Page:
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ASIC infiltrates big banks to tackle bad behaviour

Jessica Yun
ASIC staff will be embedded in CBA from today. <i>Photos: Getty, AAP</i>
ASIC staff will be embedded in CBA from today. Photos: Getty, AAP

The Australian corporate regulator has begun trialling a new way of keeping the big banks in line: by planting themselves squarely inside the major institutions.

Staff from the Australian Securities and Investments Commission (ASIC) have kicked off its initiative of “close and continuous monitoring” of the big four banks and AMP from the inside in order to assess governance and compliance structures.

Also read: This is how banks can win your trust back: Deloitte

The then-treasurer Scott Morrison and then-financial services and revenue minister Kelly O’Dwyer announced on 7 August that the government would allocate $8 million to fund ASIC’s plans to heighten supervision of the regulated entities.

The Commonwealth Bank is up first, with a senior supervisor from the regulator to commence working from the bank’s offices from Monday 29 October as part of ASIC’s on-site supervisory initiative.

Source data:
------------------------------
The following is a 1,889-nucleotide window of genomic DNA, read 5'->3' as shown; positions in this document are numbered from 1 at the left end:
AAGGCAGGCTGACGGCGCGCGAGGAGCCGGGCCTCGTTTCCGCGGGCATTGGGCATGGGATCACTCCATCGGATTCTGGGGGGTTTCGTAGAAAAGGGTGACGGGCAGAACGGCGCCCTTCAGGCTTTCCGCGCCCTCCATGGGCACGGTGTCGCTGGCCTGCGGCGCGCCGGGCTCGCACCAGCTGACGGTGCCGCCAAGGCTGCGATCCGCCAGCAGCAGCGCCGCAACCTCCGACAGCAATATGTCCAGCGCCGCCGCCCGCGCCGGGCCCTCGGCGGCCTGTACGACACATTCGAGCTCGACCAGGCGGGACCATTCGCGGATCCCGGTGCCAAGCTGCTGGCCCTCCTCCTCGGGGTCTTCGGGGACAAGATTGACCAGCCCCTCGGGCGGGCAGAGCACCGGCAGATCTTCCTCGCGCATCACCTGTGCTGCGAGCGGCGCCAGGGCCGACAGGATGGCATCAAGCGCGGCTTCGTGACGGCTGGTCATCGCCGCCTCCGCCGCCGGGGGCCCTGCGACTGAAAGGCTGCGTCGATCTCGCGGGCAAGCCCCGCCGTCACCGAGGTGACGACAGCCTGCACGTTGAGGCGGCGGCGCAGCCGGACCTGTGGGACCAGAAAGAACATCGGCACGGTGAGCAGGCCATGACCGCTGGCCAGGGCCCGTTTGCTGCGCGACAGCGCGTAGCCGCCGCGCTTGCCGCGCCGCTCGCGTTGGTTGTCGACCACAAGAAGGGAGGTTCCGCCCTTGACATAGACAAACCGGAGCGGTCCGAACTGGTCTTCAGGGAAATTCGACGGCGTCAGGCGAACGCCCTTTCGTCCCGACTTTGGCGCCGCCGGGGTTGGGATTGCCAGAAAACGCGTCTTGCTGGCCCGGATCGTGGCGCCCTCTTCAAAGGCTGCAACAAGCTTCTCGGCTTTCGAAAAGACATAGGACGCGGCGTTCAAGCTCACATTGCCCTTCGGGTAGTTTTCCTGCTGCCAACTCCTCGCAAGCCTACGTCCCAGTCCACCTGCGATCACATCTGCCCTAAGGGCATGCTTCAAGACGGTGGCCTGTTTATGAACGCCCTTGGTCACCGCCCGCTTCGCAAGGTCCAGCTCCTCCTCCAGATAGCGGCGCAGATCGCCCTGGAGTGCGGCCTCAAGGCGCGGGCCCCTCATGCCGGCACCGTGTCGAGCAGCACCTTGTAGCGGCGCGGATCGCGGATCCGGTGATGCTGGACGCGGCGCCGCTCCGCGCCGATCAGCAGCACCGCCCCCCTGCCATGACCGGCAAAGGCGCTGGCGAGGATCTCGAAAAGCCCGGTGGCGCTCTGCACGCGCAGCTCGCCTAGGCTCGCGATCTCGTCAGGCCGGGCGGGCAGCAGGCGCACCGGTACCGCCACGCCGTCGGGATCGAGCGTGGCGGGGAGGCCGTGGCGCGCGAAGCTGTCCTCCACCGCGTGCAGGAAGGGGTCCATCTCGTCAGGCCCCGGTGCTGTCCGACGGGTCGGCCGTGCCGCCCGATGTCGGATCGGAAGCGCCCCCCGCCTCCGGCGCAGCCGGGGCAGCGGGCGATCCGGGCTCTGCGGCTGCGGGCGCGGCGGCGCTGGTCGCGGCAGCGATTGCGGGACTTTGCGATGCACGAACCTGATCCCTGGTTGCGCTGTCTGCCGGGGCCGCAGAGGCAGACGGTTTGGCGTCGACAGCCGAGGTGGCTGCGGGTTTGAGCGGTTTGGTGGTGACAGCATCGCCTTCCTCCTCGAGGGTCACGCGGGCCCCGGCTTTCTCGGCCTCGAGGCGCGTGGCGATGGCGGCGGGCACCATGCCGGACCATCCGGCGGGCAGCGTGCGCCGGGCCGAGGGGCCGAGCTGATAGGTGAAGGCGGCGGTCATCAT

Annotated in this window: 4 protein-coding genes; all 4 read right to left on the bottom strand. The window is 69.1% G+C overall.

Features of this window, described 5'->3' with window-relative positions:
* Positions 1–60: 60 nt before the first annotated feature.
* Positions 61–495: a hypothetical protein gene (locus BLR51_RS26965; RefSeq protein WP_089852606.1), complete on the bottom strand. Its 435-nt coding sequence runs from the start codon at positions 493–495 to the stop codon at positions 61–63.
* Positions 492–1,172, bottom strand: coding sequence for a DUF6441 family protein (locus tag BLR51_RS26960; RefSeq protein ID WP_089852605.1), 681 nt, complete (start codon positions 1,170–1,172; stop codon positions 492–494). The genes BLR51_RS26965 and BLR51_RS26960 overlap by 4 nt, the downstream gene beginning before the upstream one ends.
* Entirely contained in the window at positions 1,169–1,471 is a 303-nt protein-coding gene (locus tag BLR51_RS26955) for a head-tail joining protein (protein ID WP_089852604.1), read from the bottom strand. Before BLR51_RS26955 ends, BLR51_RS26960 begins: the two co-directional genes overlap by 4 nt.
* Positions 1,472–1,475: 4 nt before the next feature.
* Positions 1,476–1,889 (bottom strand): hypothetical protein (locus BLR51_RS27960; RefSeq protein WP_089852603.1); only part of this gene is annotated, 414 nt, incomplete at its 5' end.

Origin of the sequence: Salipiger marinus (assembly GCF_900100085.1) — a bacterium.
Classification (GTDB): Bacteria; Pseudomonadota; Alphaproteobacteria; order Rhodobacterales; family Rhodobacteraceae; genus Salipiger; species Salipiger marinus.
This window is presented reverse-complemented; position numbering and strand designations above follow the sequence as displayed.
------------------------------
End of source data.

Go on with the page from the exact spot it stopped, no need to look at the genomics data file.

“This is about the regulator getting in there and being a part of the community in which they’re regulating,” Morrison said in August.

Though the Commonwealth Bank is the first bank to host staff from the ‘corporate cop’, ANZ, Westpac and NAB are soon to follow.

In a statement to Yahoo Finance, the major bank reiterated that it “welcome[d] this move by ASIC as a positive and constructive step forward in the regulatory oversight of the banking industry”.

“We look forward to working closely with ASIC to help produce the best outcomes for all of our stakeholders,” the CBA spokesperson said.

Also read: Yahoo Finance’s 5 minute guide to: Ethical investing

Fronting the Senate Standing Committee on Economics last Wednesday 24 October, ASIC chair James Shipton said the initiative was “all about putting physically on site, inside these financial institutions, our supervisory officers”.

These teams will be led by “very senior chief supervisory officers,” Shipton said.

“By having ongoing and physically present monitoring of financial institutions, we hope that that will help catalyse the behavioural change and the awareness that… is needed by financial institutions.”

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